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Instant Pot. Multi-function cooker (Part 4)

492 posts in this topic

24 minutes ago, Smithy said:

I cur the potatoes into bite-sized chunks and pressure-cooked them for 8 minutes using the bowl-within-a-bowl method.  

 

Did you cover the potatoes with water?

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Posted (edited)

8 hours ago, ElsieD said:

 

Did you cover the potatoes with water?

 

No.  I put them into a small casserole dish that was set atop the trivet.  (I had rinsed them before cutting, so there was a very small amount of water clinging to the skins - a trivial contribution of liquid, I think.)  The instruction booklet said to add "at least 1 cup of water" for steaming vegetables, so I added 1 cup to the bottom of the stainless steel insert.  That was enough to cover the bottom of the insert but not enough to submerge the trivet.

 

Further information, though you didn't ask: the booklet said to cook the chunks of potato from 7 to 9 minutes with quick release.  I split the difference at 8 minutes.  For this purpose, using red (waxy) potatoes that would be cooked again later, 7 minutes might have been adequate.


Edited by Smithy Changed "pressure-cooking" to "steaming" vegetables, per the manual and what I actually did. (log)

Nancy Smith, aka "Smithy"
HosteG Forumsnsmith@egstaff.org

"Every day should be filled with something delicious, because life is too short not to spoil yourself. " -- Ling (with permission)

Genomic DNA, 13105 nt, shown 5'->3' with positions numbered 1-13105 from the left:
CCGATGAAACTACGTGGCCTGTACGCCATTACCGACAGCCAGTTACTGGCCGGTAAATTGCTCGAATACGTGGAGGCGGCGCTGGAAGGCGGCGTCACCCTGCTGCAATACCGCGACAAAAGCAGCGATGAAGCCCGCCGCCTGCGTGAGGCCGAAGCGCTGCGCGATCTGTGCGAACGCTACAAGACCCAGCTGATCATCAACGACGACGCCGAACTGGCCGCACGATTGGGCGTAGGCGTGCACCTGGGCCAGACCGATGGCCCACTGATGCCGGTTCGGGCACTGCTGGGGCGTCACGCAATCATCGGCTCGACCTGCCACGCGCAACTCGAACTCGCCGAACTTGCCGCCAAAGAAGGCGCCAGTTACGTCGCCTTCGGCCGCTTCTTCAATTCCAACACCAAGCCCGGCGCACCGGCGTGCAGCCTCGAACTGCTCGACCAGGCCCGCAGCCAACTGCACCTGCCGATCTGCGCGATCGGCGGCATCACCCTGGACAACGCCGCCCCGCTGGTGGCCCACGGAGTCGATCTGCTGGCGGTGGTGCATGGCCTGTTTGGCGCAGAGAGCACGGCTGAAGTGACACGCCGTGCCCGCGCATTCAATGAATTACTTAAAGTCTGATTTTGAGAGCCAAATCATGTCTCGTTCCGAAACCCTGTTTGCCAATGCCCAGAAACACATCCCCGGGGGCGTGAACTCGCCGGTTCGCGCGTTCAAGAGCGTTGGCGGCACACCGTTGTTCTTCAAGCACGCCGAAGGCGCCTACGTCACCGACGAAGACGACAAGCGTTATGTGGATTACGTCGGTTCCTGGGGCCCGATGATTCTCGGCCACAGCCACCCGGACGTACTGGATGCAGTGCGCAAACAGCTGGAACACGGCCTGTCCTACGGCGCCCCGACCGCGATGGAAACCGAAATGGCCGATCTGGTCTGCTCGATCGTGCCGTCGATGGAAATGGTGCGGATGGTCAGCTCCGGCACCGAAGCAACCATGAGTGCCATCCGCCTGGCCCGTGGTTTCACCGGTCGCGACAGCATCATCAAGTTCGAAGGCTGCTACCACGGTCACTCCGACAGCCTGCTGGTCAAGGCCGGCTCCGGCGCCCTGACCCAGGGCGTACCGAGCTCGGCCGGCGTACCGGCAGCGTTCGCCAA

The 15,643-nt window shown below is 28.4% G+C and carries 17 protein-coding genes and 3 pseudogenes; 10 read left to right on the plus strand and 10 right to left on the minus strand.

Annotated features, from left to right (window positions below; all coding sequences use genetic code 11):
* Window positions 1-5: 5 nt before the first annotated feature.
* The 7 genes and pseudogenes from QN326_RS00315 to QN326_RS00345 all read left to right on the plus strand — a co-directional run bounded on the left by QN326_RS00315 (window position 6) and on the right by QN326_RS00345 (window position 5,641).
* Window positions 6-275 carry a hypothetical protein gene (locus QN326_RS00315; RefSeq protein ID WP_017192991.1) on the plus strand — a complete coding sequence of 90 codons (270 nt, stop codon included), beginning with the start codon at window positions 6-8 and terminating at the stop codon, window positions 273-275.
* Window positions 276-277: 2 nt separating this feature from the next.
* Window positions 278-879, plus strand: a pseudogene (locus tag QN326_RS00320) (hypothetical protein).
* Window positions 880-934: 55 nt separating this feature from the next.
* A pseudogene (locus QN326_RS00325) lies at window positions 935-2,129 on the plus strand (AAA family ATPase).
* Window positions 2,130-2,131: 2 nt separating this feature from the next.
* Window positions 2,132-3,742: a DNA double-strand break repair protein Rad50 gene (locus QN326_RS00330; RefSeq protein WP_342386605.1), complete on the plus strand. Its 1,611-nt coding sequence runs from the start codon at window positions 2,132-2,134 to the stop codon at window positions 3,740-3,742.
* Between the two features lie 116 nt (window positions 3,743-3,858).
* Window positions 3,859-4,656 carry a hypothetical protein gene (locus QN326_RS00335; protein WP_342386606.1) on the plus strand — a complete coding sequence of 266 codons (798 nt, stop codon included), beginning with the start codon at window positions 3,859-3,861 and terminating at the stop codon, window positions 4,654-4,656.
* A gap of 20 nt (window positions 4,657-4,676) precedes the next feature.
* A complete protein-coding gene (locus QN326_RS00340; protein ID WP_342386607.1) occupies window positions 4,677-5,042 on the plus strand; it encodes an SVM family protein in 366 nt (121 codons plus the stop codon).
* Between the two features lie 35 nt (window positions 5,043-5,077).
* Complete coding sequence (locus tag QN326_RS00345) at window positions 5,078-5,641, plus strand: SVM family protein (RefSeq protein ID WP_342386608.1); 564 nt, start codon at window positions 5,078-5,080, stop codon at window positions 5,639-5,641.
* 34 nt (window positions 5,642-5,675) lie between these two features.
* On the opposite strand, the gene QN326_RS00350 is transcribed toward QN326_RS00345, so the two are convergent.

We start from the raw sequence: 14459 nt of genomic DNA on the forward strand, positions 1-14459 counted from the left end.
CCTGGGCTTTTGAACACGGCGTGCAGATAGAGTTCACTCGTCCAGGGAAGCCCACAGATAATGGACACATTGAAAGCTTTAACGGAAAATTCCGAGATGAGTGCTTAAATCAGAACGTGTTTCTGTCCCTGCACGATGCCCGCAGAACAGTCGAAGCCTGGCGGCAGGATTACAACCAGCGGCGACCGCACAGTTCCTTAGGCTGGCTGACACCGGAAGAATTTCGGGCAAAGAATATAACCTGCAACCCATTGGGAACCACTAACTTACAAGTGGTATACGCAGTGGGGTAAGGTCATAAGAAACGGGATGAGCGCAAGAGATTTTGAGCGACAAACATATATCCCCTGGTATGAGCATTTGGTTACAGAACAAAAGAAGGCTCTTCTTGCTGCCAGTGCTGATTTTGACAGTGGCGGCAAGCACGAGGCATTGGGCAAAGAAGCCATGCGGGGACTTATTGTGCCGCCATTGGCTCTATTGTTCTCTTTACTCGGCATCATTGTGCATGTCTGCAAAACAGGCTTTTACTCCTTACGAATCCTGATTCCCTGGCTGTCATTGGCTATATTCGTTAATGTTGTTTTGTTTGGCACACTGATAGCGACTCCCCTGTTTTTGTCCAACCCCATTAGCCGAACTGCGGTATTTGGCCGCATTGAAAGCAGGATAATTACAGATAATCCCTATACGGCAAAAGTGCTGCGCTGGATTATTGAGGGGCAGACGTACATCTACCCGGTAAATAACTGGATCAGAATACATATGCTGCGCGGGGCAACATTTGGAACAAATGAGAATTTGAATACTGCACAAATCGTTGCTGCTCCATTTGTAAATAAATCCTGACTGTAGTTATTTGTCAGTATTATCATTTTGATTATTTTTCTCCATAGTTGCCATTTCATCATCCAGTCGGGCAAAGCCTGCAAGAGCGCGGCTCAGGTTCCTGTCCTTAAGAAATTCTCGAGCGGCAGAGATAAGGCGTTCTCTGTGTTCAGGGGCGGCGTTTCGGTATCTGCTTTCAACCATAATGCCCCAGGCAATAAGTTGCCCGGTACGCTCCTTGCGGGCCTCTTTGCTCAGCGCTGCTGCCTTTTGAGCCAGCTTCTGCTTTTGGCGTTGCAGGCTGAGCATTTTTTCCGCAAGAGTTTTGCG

"There comes a time in every project when you have to shoot the engineer and start production." -- author unknown

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On 30/04/2017 at 3:13 PM, Shelby said:

 

Congratulations on your new IP!

 

I am assuming you are going for hard boiled on your goose eggs?  I'd start with one egg ....doubling the time on my method would be 10 mins and that seems like too long.....so I would do one egg at 8 mins, low pressure, natural release and into cold water.  Let us know how it goes, I'm curious.  I have some duck eggs at the moment.

 

Thanks @Shelby for suggestion. 

 

I split the difference with you and went for 9 minutes. Result, one solid boiled goose egg with no discoloration whatsoever. Next I will go for 8 minutes to make laying on a sandwich easier. Thanks again. D 

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On ‎12‎/‎24‎/‎2016 at 8:10 PM, kayb said:

Ordered a nine-inch glass lid to use on the IP when I want to use it as a slow cooker. If you have not done this, I highly recommend it; it's much simpler than using the regular lid, and allows for some evaporation and thus the appropriate changing of flavors if, say, you're making something that includes alcohol. I used it to make mac and cheese for our Christmas dinner; used the saute function to boil the noodles, drained them, switched over to "keep warm" and added the cheese, butter, cream and milk, and just stirred it periodically until we were ready to dig in.

 

I found this one on sale for $9.95, free shipping. Looks almost identical to the IP-branded one. Glad I've got it. The IP gets even more versatile, if that's possible.

 

 

 

I ordered the one nonstick inner pot that was available at Amazon on 12/24...it will arrive on May 5(?) if I'm lucky.  They did tell me it was not in stock but, wow, five months!!!!???

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Posted (edited)

Finally got around to trying the Pressure Cooker Spicy Pork Shoulder that appeared in the NY Times when they ran an Instant Pot article back in January. 

Per the recipe, the pork gets rubbed with a mixture of seasonings and marinated for 1-24 hrs and then seared before pressure cooking.  

This was very flavorful but I'm not sure how much the extra steps added and the leftover pork will be less adaptable for other uses than when I cook it with just garlic and smoked salt. 

That said, I very much like the idea of tossing the cooked pork with pan juices and sauce and broiling to produce nice crispy bits.